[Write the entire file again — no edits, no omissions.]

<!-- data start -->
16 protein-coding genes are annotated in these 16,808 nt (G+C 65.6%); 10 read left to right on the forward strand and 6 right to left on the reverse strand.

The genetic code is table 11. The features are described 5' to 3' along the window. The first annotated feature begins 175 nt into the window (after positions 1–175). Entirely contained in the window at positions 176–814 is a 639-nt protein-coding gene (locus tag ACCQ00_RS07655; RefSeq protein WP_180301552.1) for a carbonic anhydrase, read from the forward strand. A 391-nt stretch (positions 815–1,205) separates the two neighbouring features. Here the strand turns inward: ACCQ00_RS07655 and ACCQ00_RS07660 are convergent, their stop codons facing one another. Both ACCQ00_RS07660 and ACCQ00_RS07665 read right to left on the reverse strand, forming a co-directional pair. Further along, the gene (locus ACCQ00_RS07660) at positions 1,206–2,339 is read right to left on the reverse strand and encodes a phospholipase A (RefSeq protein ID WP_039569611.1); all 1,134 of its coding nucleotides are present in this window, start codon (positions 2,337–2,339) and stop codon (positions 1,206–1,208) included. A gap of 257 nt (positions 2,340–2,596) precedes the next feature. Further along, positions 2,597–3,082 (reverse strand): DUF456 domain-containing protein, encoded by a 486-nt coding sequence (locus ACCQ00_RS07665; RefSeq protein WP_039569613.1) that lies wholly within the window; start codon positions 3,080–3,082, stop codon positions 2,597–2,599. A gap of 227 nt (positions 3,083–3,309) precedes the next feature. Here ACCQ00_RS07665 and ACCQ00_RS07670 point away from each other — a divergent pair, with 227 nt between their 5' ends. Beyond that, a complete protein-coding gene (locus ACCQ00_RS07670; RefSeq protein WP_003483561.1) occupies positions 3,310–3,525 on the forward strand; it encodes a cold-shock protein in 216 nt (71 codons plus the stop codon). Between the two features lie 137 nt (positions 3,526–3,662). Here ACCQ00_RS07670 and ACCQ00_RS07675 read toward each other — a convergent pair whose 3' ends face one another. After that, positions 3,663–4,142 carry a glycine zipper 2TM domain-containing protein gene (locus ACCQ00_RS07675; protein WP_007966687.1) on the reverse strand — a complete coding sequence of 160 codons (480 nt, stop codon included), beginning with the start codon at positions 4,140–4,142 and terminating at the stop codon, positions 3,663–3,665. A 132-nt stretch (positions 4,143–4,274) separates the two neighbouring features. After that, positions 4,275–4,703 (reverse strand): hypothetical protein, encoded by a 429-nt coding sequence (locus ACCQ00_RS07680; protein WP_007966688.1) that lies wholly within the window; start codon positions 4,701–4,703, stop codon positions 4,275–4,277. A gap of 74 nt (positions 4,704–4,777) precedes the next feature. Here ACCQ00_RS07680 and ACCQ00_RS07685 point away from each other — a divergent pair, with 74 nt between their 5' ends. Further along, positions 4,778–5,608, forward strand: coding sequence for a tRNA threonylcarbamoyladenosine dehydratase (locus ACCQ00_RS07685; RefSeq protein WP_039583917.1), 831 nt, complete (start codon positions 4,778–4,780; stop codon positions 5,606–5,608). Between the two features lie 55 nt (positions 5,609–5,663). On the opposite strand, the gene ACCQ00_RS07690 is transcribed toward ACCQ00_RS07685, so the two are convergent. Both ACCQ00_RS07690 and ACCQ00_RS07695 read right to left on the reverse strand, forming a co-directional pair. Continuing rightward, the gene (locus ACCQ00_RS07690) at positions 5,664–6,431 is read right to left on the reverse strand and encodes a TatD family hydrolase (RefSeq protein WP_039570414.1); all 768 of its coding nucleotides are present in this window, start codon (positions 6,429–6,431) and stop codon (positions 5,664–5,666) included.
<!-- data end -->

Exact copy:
16 protein-coding genes are annotated in these 16,808 nt (G+C 65.6%); 10 read left to right on the forward strand and 6 right to left on the reverse strand.

The genetic code is table 11. The features are described 5' to 3' along the window. The first annotated feature begins 175 nt into the window (after positions 1–175). Entirely contained in the window at positions 176–814 is a 639-nt protein-coding gene (locus tag ACCQ00_RS07655; RefSeq protein WP_180301552.1) for a carbonic anhydrase, read from the forward strand. A 391-nt stretch (positions 815–1,205) separates the two neighbouring features. Here the strand turns inward: ACCQ00_RS07655 and ACCQ00_RS07660 are convergent, their stop codons facing one another. Both ACCQ00_RS07660 and ACCQ00_RS07665 read right to left on the reverse strand, forming a co-directional pair. Further along, the gene (locus ACCQ00_RS07660) at positions 1,206–2,339 is read right to left on the reverse strand and encodes a phospholipase A (RefSeq protein ID WP_039569611.1); all 1,134 of its coding nucleotides are present in this window, start codon (positions 2,337–2,339) and stop codon (positions 1,206–1,208) included. A gap of 257 nt (positions 2,340–2,596) precedes the next feature. Further along, positions 2,597–3,082 (reverse strand): DUF456 domain-containing protein, encoded by a 486-nt coding sequence (locus ACCQ00_RS07665; RefSeq protein WP_039569613.1) that lies wholly within the window; start codon positions 3,080–3,082, stop codon positions 2,597–2,599. A gap of 227 nt (positions 3,083–3,309) precedes the next feature. Here ACCQ00_RS07665 and ACCQ00_RS07670 point away from each other — a divergent pair, with 227 nt between their 5' ends. Beyond that, a complete protein-coding gene (locus ACCQ00_RS07670; RefSeq protein WP_003483561.1) occupies positions 3,310–3,525 on the forward strand; it encodes a cold-shock protein in 216 nt (71 codons plus the stop codon). Between the two features lie 137 nt (positions 3,526–3,662). Here ACCQ00_RS07670 and ACCQ00_RS07675 read toward each other — a convergent pair whose 3' ends face one another. After that, positions 3,663–4,142 carry a glycine zipper 2TM domain-containing protein gene (locus ACCQ00_RS07675; protein WP_007966687.1) on the reverse strand — a complete coding sequence of 160 codons (480 nt, stop codon included), beginning with the start codon at positions 4,140–4,142 and terminating at the stop codon, positions 3,663–3,665. A 132-nt stretch (positions 4,143–4,274) separates the two neighbouring features. After that, positions 4,275–4,703 (reverse strand): hypothetical protein, encoded by a 429-nt coding sequence (locus ACCQ00_RS07680; protein WP_007966688.1) that lies wholly within the window; start codon positions 4,701–4,703, stop codon positions 4,275–4,277. A gap of 74 nt (positions 4,704–4,777) precedes the next feature. Here ACCQ00_RS07680 and ACCQ00_RS07685 point away from each other — a divergent pair, with 74 nt between their 5' ends. Further along, positions 4,778–5,608, forward strand: coding sequence for a tRNA threonylcarbamoyladenosine dehydratase (locus ACCQ00_RS07685; RefSeq protein WP_039583917.1), 831 nt, complete (start codon positions 4,778–4,780; stop codon positions 5,606–5,608). Between the two features lie 55 nt (positions 5,609–5,663). On the opposite strand, the gene ACCQ00_RS07690 is transcribed toward ACCQ00_RS07685, so the two are convergent. Both ACCQ00_RS07690 and ACCQ00_RS07695 read right to left on the reverse strand, forming a co-directional pair. Continuing rightward, the gene (locus ACCQ00_RS07690) at positions 5,664–6,431 is read right to left on the reverse strand and encodes a TatD family hydrolase (RefSeq protein WP_039570414.1); all 768 of its coding nucleotides are present in this window, start codon (positions 6,429–6,431) and stop codon (positions 5,664–5,666) included.